The Highlands and Islands Climate Change Community Grant, funded by UKRI and delivered by the British Science Association and Science Ceilidh, awarded nine community organisations with funding of up to £5,000 to run community-led projects related to climate change, realised through collaboration with a researcher. The projects ran between April to October 2022.   

The Knoydart Foundation was awarded a grant to develop and deliver a community-led carbon audit of the Knoydart Peninsula, in partnership with a researcher, and work towards setting a timeline for achieving net zero.  

Here we find out more about the project, how the community and the researcher adapted to the challenges they encountered and what was needed to make a new approach to community-research collaborations work.  

This case study was prepared by Heather Mendick, Independent Research Consultant, who conducted in-depth interviews with eight community organisers and eight researchers as part of an independent evaluation of the Highlands and Islands Climate Change Community Grant scheme. 

Knoydart Foundation logo; square shape with the letters KF in white text on a dark green background

About the Knoydart Foundation 

The Knoydart Foundation is a community-run charity that administers 17,200 acres of community-owned land on the Knoydart Peninsula, Scotland. The Foundation is developing ways to better look after the land and the community, including addressing a range of environmental issues. 

The project: Quantifying household carbon usage 

The project grew out of a series of climate conversations organised by the Foundation’s Knoydart Climate Conversations Working Group (now the Knoydart Climate Action Group), led by Lachie Robinson and two other community facilitators.  

Following a conversation with carbon footprinting expert Mike Berners-Lee, the Group wanted to quantify carbon use by Knoydart residents and businesses and work towards a timeline for achieving net zero.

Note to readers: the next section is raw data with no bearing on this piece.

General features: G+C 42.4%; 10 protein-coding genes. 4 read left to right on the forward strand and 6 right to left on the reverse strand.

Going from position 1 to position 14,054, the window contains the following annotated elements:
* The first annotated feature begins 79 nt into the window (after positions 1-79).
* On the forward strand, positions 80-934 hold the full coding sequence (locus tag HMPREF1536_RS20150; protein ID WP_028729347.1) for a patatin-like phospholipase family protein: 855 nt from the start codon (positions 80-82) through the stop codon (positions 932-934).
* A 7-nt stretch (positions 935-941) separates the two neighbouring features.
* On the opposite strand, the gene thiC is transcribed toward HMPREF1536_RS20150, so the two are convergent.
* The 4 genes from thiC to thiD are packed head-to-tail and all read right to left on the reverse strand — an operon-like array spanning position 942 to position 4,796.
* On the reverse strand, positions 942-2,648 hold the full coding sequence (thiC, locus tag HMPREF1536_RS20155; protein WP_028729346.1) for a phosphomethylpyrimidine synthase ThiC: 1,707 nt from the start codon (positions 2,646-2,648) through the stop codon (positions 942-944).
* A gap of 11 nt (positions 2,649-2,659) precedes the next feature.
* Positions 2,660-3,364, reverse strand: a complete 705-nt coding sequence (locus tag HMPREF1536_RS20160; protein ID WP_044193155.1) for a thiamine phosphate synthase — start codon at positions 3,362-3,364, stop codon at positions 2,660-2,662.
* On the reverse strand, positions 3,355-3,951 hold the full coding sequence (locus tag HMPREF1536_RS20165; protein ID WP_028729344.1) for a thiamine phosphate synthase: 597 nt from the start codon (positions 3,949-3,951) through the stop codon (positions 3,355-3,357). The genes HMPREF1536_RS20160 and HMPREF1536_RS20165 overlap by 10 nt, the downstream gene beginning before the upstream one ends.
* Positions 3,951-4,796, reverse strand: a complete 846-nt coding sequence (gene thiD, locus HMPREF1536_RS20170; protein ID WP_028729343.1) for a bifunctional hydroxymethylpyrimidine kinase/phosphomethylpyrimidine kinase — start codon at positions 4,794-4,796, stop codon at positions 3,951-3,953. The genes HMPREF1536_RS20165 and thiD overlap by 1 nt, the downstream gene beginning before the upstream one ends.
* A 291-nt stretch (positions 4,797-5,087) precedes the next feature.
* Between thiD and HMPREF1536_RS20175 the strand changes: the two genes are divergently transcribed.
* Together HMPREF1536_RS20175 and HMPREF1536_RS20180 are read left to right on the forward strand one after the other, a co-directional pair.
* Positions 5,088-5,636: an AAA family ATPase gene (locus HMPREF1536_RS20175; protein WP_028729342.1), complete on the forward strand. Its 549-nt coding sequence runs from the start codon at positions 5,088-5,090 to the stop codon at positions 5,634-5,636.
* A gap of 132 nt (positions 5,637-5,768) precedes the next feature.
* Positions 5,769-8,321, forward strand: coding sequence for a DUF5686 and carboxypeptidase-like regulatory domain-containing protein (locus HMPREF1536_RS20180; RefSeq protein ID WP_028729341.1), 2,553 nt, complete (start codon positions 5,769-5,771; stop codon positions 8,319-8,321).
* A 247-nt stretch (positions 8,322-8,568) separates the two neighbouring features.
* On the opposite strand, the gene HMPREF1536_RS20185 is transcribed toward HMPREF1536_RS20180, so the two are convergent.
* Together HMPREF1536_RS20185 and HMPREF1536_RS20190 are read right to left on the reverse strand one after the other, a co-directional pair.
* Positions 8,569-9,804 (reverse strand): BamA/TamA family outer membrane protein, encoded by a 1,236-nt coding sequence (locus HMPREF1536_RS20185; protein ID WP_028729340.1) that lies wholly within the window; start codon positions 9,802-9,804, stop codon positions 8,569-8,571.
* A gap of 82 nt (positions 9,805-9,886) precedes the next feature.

Older woman looking at the heating and electricity readings on her smart meterMike put them in touch with Gary White, a freelance researcher with Agenda Resilience who has 25 years’ experience in environmental consultancy. When they heard about the Highlands and Islands Climate Change Community Grant scheme, Gary visited Knoydart and, together, they discussed doing a carbon audit and created a proposal.  

When a full carbon audit proved too ambitious for the time available, they focused instead on conducting a survey of household carbon usage. They reported findings back to the community throughout the process via three interactive workshops and individual feedback to the 31 participating households (out of 55 in Knoydart).  

Community climate action projects must be willing to change and adapt to succeed 

Lachie recalls that they initially thought a complete peninsula-wide carbon audit was doable and that they could use that to set a date for achieving net zero. But “the more we learned about it, the more our expectations got more realistic.”  

Although Knoydart’s population is only 110, there are “lots of different layers to it”They decided to focus on household carbon surveys because it was achievable and, as Lachie says:  

We wanted to get people excited about it, … and give people some … sense of agency over their carbon footprint, and also because Gary had done household surveys before so he had a household survey calculator tool that we could adapt.

Laptop open displaying timeline for a community carbon audit, alongside an open ring binder folder displaying a pie chart of UK average carbon usage

Gary remembers suggesting to the Knoydart Climate Action Group that they rethink “their first request”, which was a “massive piece of work.” He talks about the project as “an iterative process” of working out “what could they do because it was really about community capacity building. It wasn’t about me parachuting in, doing stuff. It was about them learning how to do it themselves and me really just signposting.”  

Lachie found asking residents the detailed questions in the household surveys face-to-face quite stressful and raw; a sentiment, in his view, shared by the other two facilitators.  

When one of the facilitators had to pull out of the project in the early stages due to personal reasons, it was necessary to adapt the project once again. Instead of recruiting another facilitator to fill the vacancy, Lachie recruited and, with Gary’s support, trained several new community members to do the surveys, using the budget to offer the community members payment on a ‘per-survey’ basis.  

To further boost the number of households completing the survey, they created a paper version that could be distributed door-to-door for people who wanted to take part but did not have the time for an hour-long interview.  

As Gary says, “getting people to do a household survey is not an easy task.” The survey covers details on travel and other areas and “these are quite challenging questions.” The whole team has learnt from this and in particular, “Lachie now is highly articulate around carbon and climate and … how you think about the impact of community action on carbon.”   

Lachie also thinks that the household focus has paid off and that “having results is going to make people happy.” He feels that “there’s more excitement” now about the project.  

The idea of having a minibus service on Knoydart has been given new impetus by the survey results showing levels of carbon emissions currently produced on the peninsula through household travel.